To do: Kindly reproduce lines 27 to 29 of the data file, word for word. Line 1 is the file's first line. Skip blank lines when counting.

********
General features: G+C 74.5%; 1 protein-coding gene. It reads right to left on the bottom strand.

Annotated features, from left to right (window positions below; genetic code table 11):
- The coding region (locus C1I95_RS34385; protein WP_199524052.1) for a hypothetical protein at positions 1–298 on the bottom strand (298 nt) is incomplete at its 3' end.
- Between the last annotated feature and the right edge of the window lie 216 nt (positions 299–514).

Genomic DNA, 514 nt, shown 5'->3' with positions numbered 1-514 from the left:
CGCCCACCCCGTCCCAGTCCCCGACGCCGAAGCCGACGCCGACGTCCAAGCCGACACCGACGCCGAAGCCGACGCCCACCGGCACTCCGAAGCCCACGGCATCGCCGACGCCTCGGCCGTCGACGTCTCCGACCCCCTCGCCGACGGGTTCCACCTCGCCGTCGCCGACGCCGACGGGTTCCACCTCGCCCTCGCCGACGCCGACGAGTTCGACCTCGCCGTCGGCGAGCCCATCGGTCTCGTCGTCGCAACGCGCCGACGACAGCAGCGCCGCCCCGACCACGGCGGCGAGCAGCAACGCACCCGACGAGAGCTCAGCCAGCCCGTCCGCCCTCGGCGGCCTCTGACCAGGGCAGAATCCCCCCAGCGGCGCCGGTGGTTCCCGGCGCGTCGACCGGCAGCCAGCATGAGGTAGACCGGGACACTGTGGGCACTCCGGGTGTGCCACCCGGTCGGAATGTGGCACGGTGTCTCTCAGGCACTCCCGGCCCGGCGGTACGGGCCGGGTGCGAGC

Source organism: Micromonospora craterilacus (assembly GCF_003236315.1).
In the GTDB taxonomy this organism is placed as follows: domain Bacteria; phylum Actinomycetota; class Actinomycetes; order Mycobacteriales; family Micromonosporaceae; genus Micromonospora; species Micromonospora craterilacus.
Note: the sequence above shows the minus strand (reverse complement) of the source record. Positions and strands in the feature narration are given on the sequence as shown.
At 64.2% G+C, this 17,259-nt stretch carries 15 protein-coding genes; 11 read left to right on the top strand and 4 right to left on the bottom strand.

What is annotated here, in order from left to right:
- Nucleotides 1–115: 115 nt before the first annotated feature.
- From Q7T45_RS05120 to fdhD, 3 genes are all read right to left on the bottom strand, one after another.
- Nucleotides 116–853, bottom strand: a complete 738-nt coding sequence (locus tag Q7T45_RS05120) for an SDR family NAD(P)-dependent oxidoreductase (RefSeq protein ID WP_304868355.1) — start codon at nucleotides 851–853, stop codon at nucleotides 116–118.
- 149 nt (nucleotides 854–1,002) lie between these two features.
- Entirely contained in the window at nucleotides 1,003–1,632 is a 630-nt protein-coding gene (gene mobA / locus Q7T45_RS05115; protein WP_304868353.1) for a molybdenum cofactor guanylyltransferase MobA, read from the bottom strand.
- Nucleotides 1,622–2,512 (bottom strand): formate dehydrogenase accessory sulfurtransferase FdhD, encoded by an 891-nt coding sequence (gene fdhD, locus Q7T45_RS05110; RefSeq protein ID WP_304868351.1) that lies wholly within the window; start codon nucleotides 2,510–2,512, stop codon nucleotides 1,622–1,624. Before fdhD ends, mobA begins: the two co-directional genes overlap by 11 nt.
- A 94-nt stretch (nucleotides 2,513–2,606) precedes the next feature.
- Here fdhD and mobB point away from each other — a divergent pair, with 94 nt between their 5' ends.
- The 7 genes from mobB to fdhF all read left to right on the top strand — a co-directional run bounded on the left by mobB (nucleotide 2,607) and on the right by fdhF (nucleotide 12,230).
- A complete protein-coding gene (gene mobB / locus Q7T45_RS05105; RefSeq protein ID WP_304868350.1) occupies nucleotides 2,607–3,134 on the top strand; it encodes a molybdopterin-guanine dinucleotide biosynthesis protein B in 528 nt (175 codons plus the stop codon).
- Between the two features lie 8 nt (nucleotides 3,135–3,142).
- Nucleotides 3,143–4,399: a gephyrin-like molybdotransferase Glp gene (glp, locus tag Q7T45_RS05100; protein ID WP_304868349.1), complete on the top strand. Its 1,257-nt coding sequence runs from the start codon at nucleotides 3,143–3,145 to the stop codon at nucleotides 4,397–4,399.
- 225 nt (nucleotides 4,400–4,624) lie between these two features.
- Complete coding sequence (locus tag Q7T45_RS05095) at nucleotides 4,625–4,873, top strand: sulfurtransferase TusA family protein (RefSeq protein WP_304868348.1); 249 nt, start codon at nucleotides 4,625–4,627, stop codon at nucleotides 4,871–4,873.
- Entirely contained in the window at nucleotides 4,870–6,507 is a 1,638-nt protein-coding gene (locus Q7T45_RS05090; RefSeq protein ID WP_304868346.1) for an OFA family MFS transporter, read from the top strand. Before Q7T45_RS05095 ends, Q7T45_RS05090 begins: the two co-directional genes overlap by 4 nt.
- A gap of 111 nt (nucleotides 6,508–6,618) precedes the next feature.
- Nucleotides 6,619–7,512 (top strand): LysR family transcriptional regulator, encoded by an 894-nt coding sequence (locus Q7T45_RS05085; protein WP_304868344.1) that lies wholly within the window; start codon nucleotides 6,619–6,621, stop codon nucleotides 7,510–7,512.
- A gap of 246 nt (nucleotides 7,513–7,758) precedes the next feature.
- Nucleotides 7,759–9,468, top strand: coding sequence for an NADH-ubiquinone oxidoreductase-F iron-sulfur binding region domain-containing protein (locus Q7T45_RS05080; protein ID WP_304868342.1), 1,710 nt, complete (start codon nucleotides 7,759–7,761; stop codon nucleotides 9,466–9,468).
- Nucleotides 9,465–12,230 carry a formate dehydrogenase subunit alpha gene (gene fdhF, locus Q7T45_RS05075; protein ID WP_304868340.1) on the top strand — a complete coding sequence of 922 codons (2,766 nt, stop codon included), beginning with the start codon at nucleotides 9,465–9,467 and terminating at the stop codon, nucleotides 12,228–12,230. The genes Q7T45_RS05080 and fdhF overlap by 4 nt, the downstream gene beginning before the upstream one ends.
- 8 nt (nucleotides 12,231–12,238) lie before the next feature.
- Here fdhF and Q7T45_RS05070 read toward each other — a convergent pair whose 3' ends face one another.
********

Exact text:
- A gap of 111 nt (nucleotides 6,508–6,618) precedes the next feature.
- Nucleotides 6,619–7,512 (top strand): LysR family transcriptional regulator, encoded by an 894-nt coding sequence (locus Q7T45_RS05085; protein WP_304868344.1) that lies wholly within the window; start codon nucleotides 6,619–6,621, stop codon nucleotides 7,510–7,512.
- A gap of 246 nt (nucleotides 7,513–7,758) precedes the next feature.